Too, I completed "The Gotterdammerung Gavotte" on Saturday, which was slightly surprising, given that I thought it'd take me a few days to eke out those last thousand or so words. Since I finished that, I noodled around with a few other short story ideas that I have yet to begin, and likely won't until the aforementioned 50K sprint is semi-completed.
As a nod towards omnipresent and ever-continuing self promotion, have an excerpt from "The Artist as Wolf", which appeared in Leather, Denim and Silver: Legends of the Monster Hunter from Pill Hill Press (2011):
Smythe shrugged elegantly. "I am what I am." There was an ever so-slight lilt to his words, a ghost of a memory of an accent. Gaelic perhaps.
"How philosophical," Gallowglass said. While the two men had been talking, she had sidled around behind Smythe and was now pressed close to him. Or, rather, the small pepperbox pistol she had retrieved from her garter was pressed close to him. She cocked it with a thumb and Smythe twitched. "And what are you then?" she asked. "It’s loaded with silver shot, by the by. Just so you know."
"An artist," Smythe said, not taking his eyes off of St. Cyprian. The latter snorted.
"Depends on how you define art, I suppose."
"That's a rather narrow view," Smythe said.
"Practically panoramic, actually," St. Cyprian said. "1904, Cavan, Ireland. Thirty sheep were killed by a nocturnal predator, resembling a largish black dog. Five weeks later, near Limerick, a similar occurrence."
"Dogs kill sheep often enough. Beastly creatures," Smythe said, shivering slightly. "Can't stand them myself."
"1905. Near Badminton in Gloucestershire, a large black dog was shot as it worried at the carcasses of two sheep. The dog wasn't found."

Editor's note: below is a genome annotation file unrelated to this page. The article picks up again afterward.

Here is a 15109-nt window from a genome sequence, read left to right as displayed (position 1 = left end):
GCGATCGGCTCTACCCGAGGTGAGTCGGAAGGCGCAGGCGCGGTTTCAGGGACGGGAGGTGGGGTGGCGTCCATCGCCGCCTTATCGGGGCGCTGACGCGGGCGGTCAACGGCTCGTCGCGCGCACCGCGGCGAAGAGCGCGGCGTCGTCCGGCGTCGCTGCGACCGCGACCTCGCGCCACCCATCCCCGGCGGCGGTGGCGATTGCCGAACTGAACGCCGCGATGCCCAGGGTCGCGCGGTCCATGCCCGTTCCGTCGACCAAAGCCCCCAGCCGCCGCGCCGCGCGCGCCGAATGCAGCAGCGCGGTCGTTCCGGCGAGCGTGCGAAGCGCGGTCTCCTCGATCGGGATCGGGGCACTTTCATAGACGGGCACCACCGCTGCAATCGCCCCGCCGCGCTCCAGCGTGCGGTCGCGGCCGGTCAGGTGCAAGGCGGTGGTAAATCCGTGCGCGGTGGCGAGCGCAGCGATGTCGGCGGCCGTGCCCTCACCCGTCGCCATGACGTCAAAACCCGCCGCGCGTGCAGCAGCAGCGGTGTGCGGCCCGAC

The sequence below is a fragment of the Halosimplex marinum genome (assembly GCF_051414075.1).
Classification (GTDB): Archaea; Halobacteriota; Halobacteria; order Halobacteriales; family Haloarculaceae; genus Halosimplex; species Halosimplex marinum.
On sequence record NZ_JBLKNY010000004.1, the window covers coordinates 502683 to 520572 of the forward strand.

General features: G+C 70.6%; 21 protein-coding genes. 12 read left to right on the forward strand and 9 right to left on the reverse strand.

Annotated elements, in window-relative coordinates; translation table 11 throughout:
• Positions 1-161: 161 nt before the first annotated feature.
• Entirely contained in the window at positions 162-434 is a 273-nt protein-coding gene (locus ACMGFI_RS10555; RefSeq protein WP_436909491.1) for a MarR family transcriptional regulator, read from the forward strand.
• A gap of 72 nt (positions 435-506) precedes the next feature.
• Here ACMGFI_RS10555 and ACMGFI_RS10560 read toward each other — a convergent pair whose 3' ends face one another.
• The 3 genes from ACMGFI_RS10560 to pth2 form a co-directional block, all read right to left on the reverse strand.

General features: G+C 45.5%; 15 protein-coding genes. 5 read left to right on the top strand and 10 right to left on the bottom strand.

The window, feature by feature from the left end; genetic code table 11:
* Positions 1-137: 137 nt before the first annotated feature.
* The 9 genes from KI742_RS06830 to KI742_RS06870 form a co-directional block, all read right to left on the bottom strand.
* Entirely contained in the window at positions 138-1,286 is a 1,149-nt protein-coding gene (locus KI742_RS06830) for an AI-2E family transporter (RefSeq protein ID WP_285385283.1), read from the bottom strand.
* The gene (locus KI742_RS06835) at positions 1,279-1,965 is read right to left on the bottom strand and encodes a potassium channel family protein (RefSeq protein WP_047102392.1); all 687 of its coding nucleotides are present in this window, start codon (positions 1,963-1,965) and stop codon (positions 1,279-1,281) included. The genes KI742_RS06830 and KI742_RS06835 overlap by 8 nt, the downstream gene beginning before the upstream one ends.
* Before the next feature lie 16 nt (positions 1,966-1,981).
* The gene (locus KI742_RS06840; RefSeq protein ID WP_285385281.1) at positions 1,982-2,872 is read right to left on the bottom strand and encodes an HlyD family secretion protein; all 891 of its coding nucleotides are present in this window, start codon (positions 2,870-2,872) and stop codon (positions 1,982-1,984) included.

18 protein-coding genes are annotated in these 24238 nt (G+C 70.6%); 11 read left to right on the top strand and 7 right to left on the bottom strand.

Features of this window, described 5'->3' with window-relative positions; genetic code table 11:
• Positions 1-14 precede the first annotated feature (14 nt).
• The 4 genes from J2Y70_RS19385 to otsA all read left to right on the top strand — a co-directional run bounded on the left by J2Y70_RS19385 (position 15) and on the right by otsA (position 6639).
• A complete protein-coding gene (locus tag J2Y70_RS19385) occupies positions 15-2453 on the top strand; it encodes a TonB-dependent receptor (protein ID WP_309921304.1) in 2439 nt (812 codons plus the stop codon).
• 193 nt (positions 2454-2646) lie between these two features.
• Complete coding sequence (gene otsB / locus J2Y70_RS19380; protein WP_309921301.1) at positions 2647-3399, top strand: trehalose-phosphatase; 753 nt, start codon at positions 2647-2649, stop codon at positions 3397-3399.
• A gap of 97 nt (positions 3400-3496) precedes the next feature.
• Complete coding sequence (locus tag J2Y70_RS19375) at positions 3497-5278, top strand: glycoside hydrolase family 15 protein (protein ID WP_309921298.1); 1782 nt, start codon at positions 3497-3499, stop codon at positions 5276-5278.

"Farmers are notoriously bad shots. Common knowledge," Smythe said.
"I didn't say it was a farmer. A month later, near Hinton, the same again," St. Cyprian continued, his voice pitched low. "Near Windsor Castle a year later, a sentry fired at what he described as a 'lean black shape'. A few days after that, a dozen of the King's sheep were slaughtered in their field. A month after that, further south, fifty-one sheep were ripped apart and scattered the length and breadth of a field. Petulance, perhaps?" St. Cyprian said.
"Maybe the creature was only minding its business," Smythe said. "If I have to guess."
"In Llanelly, Wales in 1910, a large black animal broke the spines of over a hundred rabbits in every hutch in the village. It was shot, but escaped."
"I've never found rabbits to be more than a mouthful, myself," Smythe said.
"Derbyshire, one month ago. Just before you arrived in London. Something black in color and of enormous size began killing sheep. It mutilated the remains in a particularly sadistic fashion, and even set upon a shepherd."
"I trust the poor man wasn't injured," Smythe said.
"He's dead," St. Cyprian said flatly. "Mauled. As were Sally Floyd and Anna Benson earlier this month."
"Mm, yes, I believe I heard something about that. The scandal sheets made as if it were Saucy Jack come again," Smythe said, smiling.
"Maybe he has," St. Cyprian said.
"Ha! Yes," Smythe said, his features changing abruptly from polite bafflement to cunning amusement."There's no need for the peppy, you know. I'm happy to talk."
"Call it insurance," Gallowglass said. "Can't have you getting temperamental, can we?"
Smythe made a face. "As if I would do so here. This is my big night, after all."
"Yes, your premier showing. You've been making quite a ruckus in the scene lately," St. Cyprian said. "Powerful and vivid are the commonly applied adjectives."
"You sound as if you don't share that opinion."
"Oh they're vivid, I'll give you that. Evocative, even." St. Cyprian turned. "I do happen to like that one there. What is it called?" He gestured to a nearby canvas. On it, two shapes seemed to pulse and push against one another, causing the eye to see first a man, then...something else.
Smythe grinned now, displaying his impressive teeth. "'The Artist as Wolf'."
"It is subtlety like that which renders art inaccessible to the common man," Gallowglass said.
"My thoughts exactly," St. Cyprian said, turning back. "Why? Is it just a grisly little joke of some kind?"
"Of some kind," Smythe agreed. "People are funny like that, aren't they?" He clicked his teeth together and cocked his head. "They never see what's right in front of them. Not until it’s too late."
"Except us," St. Cyprian said.